Arizona State University biophysicist Stuart Lindsay received a $550,000 grant from the National Institutes of Health for his project that could potentially reduce the time and cost of decoding genetic sequences. By passing DNA strands through tiny ring-shaped sugar molecules, Lindsay hopes to increase the accuracy and decrease the cost of genomic sequencing, thereby paving the way for genetic medicine. The initial sequencing of the human genome, completed first in 2002, took 11 years and $1 billion to pull off. Lindsay’s method, if eventually successful, could complete the same task in hours for less than $1,000.
The award is one of seven given by the National Human Genome Research Institute’s Revolutionary Genome Sequencing Technologies grant program this year.
Lindsay, a physics professor and director of the Biodesign Institute’s Center for Single Molecule Biophysics, is fully aware of the challenges still ahead. “There is still a fair amount of harsh reality to deal with,” he says.
But having his project selected from among so many competing proposals signals to Lindsay and ASU that he may be on the track to revolutionizing molecular bioscience. The technology that Lindsay’s team is working on, called Atomic Force Microscopy, operates by passing a strand of DNA through ring-shaped sugar molecules called cyclodextrins, which would read the texture of the amino acid base code with greater accuracy and precision than the current sequencing techniques, which require creating a facsimile of the DNA code and possibly losing portions of the base code along the way.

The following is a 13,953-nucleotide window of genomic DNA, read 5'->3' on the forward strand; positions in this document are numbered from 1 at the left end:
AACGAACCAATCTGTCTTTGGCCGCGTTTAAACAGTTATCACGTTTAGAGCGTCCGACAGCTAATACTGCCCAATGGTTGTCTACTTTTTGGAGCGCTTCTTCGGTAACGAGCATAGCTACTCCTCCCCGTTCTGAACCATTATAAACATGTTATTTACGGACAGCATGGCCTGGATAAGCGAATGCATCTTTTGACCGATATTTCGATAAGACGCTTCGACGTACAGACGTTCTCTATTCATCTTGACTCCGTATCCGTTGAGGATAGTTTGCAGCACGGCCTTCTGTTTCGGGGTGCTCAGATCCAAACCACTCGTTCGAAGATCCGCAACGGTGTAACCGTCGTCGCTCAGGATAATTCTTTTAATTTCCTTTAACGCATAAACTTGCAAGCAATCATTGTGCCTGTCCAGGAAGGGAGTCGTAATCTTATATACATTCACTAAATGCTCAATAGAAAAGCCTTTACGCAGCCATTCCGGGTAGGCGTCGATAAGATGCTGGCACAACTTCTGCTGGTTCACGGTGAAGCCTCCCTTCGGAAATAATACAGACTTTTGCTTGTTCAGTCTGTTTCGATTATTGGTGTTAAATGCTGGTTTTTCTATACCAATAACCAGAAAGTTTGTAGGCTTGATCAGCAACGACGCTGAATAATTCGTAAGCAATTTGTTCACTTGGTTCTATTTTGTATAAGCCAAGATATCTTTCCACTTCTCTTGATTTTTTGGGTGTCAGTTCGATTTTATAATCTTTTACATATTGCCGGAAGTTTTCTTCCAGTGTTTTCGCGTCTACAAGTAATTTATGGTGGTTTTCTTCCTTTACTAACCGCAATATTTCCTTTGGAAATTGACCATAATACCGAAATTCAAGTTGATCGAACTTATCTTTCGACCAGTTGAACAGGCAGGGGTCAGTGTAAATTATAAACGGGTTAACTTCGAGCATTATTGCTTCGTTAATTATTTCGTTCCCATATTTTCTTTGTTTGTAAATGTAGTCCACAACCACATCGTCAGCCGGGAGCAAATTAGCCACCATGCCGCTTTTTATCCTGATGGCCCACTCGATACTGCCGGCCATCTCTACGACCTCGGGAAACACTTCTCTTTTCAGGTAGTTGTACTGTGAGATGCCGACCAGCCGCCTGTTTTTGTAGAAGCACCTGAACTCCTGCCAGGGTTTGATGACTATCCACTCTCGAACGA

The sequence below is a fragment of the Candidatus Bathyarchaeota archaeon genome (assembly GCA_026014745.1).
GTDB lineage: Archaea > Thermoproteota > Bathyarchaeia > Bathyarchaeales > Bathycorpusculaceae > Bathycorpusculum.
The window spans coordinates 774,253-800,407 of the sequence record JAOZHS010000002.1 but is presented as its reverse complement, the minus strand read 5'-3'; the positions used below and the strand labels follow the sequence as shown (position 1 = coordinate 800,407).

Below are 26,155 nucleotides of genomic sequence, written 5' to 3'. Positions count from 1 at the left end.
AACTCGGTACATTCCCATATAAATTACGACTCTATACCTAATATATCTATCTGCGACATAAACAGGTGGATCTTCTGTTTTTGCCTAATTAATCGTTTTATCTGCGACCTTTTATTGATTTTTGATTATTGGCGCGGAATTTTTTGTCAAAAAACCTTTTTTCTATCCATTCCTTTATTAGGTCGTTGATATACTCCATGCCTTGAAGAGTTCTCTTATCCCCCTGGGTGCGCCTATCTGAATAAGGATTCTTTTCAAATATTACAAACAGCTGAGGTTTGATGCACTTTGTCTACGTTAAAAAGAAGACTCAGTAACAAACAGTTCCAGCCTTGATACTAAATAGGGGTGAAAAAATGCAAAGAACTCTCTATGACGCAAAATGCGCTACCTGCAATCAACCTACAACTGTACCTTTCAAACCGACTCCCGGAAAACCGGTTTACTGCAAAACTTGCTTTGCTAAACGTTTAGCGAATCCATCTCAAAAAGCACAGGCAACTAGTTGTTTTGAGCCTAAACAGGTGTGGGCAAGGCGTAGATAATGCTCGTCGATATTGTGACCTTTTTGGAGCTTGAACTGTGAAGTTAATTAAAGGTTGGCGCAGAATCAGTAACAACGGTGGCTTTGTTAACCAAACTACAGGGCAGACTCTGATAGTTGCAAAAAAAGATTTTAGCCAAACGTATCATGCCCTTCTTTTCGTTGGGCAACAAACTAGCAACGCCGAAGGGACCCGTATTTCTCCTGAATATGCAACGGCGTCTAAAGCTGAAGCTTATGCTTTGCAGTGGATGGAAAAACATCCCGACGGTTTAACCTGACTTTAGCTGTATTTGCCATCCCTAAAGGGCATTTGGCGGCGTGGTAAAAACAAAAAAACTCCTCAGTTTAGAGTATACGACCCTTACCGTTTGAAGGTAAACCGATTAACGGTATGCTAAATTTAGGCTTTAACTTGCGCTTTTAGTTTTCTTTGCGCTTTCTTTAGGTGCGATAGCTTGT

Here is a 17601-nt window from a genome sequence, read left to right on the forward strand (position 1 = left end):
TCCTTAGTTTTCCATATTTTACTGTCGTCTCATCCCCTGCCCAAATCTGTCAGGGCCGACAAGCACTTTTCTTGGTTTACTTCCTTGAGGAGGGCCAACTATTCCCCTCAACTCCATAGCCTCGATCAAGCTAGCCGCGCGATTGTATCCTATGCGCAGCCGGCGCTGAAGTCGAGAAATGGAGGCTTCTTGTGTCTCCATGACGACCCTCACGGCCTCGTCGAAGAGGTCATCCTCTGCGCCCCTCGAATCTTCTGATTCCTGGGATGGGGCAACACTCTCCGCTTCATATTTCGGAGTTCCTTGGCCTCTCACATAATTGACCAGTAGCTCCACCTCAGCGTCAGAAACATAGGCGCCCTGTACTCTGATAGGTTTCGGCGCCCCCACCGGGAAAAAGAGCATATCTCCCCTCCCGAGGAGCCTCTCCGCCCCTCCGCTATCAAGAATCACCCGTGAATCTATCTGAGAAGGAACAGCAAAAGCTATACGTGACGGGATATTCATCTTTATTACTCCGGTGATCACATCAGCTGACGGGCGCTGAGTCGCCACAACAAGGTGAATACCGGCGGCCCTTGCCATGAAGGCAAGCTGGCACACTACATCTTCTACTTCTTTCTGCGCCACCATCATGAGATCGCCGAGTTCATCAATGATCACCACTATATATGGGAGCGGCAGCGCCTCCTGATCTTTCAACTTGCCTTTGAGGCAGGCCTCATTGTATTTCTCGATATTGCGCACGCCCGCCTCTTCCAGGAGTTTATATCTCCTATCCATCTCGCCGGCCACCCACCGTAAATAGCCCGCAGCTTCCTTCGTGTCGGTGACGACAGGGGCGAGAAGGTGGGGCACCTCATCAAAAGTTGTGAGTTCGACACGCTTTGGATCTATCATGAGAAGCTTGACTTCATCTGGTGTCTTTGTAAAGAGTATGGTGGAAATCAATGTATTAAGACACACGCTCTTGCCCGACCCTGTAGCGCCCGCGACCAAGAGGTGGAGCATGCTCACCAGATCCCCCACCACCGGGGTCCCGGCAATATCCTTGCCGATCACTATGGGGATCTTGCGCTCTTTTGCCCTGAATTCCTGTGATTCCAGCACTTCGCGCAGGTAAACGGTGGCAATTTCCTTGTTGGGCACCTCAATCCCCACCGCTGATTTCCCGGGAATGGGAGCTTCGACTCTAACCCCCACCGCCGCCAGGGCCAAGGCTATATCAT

Lindsay’s three-year grant is one of 19 granted in the latest $38 million NIH funding cycle.
For more information:
“New technique could revolutionize DNA sequencing,” ASU News, 11/15/2004
“ASU gets grant to boost gene-mapping speed,” Business Journal, 11/08/2004